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Government Deficits Mostly Fell in 2010, Pace Will Slow in 2011

The pace of countries’ plans to reduce debts and deficits will slow in 2011, according to the IMF (photo: IMF)

GOVERNMENT DEBT

Government Deficits Mostly Fell in 2010, Pace Will Slow in 2011

IMF Survey online

January 27, 2011

  • Advanced economy debt rising, cutting public debt vital in the next few years
  • Europe's plans to reduce deficits on track, other key countries falling short in 2011
  • Emerging economies should save their windfall for a rainy day

As the global economy continues to recover, countries’ fiscal performance in 2010 was slightly better than projected last November, but debt levels in many advanced economies remain high and are rising, the IMF said in its latest analysis of global debt and deficits.

Many countries’ deficits have fallen in the past year, reflecting both higher revenues due to improved economic growth and lower spending. Advanced economies’ average deficits declined to 8 percent of GDP in 2010, a slight improvement over earlier projections, according to new data in the IMF Fiscal Monitor Update released on January 27 in Washington, D.C.

But the IMF projects the pace at which advanced economies reduce their deficits and accumulated debt will be slower on average in 2011 as some countries delay their plans.

Earlier in the week, the IMF said the global economy will grow by 4 percent in 2011, but action is still needed to address key problems, including high unemployment and banking issues in advanced economies and risks of overheating in emerging markets, according to the latest World Economic Outlook and Global Financial Stability Report, released on January 25 in Johannesburg, South Africa.

Government bond yields in all major advanced economies have increased since November in the wake of stronger growth prospects. Financial market pressures have remained limited to a few European countries. Overall government debt remains very high for advanced economies, topping 96 percent of GDP in 2010, the IMF said.

“Fiscal risks remain elevated and in some respects have increased since our November Fiscal Monitor,” said Carlo Cottarelli, Director of the IMF’s Fiscal Affairs Department, which produced the report. “This underscores the importance of making more specific and concrete the fiscal adjustment plans that countries have to implement over the medium term.”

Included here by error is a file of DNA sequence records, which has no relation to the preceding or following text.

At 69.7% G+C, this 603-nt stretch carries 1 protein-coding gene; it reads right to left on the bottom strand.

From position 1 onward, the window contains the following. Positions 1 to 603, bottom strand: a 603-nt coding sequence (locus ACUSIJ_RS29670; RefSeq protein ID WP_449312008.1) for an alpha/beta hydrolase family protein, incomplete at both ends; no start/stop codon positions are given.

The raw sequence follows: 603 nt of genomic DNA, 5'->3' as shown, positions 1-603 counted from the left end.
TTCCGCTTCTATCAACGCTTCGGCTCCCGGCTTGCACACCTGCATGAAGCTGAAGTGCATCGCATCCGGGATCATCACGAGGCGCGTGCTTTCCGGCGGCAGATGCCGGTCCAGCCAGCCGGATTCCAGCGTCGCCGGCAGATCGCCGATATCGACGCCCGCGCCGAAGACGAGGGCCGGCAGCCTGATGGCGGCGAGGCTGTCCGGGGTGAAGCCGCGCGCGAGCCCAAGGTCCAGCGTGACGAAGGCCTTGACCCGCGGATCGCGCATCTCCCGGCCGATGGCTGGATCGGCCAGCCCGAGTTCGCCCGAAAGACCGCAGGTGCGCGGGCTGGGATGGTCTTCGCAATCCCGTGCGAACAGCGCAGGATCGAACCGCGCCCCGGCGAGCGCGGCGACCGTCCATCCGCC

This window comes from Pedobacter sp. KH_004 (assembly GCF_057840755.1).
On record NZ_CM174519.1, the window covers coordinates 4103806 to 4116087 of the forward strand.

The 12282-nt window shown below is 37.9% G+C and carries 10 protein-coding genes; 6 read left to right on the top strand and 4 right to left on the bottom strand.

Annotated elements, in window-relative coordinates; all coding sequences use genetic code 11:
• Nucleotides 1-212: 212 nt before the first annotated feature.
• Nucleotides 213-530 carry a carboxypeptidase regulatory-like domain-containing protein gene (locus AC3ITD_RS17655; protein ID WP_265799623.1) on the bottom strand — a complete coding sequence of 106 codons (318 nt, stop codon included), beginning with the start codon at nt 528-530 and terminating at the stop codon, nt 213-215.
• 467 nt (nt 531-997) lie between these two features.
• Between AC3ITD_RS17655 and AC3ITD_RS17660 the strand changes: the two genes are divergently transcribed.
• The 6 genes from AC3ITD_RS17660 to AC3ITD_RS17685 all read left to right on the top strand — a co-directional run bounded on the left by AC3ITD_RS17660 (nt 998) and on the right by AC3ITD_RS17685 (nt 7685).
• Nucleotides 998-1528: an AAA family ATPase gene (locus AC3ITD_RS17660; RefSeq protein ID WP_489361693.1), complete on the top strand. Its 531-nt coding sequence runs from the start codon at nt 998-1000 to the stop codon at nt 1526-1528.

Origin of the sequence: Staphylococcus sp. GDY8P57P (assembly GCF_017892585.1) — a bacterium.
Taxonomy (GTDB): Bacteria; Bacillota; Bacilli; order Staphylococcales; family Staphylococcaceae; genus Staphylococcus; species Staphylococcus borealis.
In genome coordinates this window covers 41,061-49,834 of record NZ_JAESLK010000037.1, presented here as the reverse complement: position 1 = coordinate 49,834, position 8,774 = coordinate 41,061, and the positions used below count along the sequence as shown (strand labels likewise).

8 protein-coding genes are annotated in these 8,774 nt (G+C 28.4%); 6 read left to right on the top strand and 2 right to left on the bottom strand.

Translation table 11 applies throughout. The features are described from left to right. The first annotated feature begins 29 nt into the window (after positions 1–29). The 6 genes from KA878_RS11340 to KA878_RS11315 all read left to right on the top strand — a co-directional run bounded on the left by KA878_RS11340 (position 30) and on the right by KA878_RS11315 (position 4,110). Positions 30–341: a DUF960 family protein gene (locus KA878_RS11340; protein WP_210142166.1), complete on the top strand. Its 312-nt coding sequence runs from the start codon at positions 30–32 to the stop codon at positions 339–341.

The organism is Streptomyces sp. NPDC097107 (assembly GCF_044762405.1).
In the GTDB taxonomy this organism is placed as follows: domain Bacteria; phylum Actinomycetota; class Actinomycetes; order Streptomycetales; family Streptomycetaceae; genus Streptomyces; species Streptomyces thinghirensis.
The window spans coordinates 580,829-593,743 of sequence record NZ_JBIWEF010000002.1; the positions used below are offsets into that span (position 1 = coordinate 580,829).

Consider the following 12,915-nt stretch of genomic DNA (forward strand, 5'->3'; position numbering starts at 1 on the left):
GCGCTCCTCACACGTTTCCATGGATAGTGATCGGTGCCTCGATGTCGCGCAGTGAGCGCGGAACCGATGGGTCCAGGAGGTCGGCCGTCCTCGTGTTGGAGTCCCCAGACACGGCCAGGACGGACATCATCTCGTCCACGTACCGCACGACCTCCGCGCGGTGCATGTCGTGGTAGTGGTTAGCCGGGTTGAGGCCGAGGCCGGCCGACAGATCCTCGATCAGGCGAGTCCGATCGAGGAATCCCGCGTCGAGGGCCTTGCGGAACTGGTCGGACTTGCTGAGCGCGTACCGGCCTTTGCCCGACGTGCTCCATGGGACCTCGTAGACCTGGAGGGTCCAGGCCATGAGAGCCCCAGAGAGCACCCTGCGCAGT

Different countries, different speeds

The pace of fiscal adjustment varied across advanced and emerging economies, and depended on differences in countries’ debt levels, economic growth and financial market pressures, according to the IMF.

Overall, emerging market economies’ deficits declined percent in 2010, in line with the IMF’s November forecast. While revenues increased thanks to higher economic growth and commodity prices, so did spending in a number of countries. Average government debt in emerging economies was 37 percent of GDP, the IMF said.

The average emerging economy deficit is expected to decline by about percent of GDP in 2011, according to the IMF.

Progress will be slower among the Group of Twenty advanced economies, with average deficits expected to fall by percent of GDP in 2011, less than half the decline projected by the IMF in November. Delayed fiscal adjustment in the United States and Japan relative to the pace projected in November is the main factor accounting for the smaller deficit reduction. All countries will need to detail the medium-term measures they plan to adopt to reduce deficits and debt.

The Fiscal Monitor Update said strong and transparent institutions charged with government budgets, revenues and spending are critical for countries’ plans over the next few years to bring down government debt and deficits, but progress has been mixed.

The IMF said booming emerging market economies should resist spending pressures and save any excess revenue from temporary factors, such as above trend growth, commodity price booms, and asset price booms. This will help them build up their fiscal buffers, avoid procyclical policies, and prevent their economies from overheating.


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